James V. & Melinda S. Edmiston - Page 3

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               We decide this case based upon the basic principle that the            
          burden of establishing error in the deficiency notice or                    
          establishing claims raised in the petition or at trial rests upon           
          petitioner.  Rule 142(a); Welch v. Helvering, 290 U.S. 111, 115             
               Apart from the few facts that were stipulated, there is no             
          probative evidence in the record.  Almost all of Mr. Edmiston's             
          testimony at trial may be characterized as tax "protester"                  
          rhetoric.  He questioned the validity of his joint individual               
          income tax return because of the absence of OMB (Office of                  
          Management and Budget) numbers from Form 1040 and stated his                
          belief that only Federal employees are subject to Federal income            
          tax.  We see no need to address these or similar arguments of               
          petitioner.  See Crain v. Commissioner, 737 F.2d 1417 (5th Cir.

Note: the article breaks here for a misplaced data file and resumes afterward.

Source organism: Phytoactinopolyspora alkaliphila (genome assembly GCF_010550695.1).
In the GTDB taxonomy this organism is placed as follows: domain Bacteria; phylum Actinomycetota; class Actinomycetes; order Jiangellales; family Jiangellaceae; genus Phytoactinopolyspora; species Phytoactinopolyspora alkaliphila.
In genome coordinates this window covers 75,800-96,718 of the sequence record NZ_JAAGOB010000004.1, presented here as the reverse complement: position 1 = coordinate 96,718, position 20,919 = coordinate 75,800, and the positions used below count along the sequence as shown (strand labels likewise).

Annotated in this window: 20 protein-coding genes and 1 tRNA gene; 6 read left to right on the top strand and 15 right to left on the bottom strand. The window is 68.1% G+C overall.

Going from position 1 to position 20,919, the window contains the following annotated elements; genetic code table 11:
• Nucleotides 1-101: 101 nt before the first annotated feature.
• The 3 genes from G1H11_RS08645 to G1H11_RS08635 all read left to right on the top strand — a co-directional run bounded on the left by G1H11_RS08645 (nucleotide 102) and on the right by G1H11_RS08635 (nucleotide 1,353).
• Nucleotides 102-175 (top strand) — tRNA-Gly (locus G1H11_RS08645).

Petitioner, in response to a question by the Court, did                
          testify that during the year 1991 he was involved in certain                
          "business ventures".  He testified that he was "selling land in             
          LA for a company named EIC" and doing "undercover work" for                 
          banks.  Petitioner further testified that he had "substantial"              
          expenses, connected with these activities, that he correctly                
          reported.  At trial, however, Mr. Edmiston presented no                     
          documentation to substantiate any of his claimed Schedule C                 

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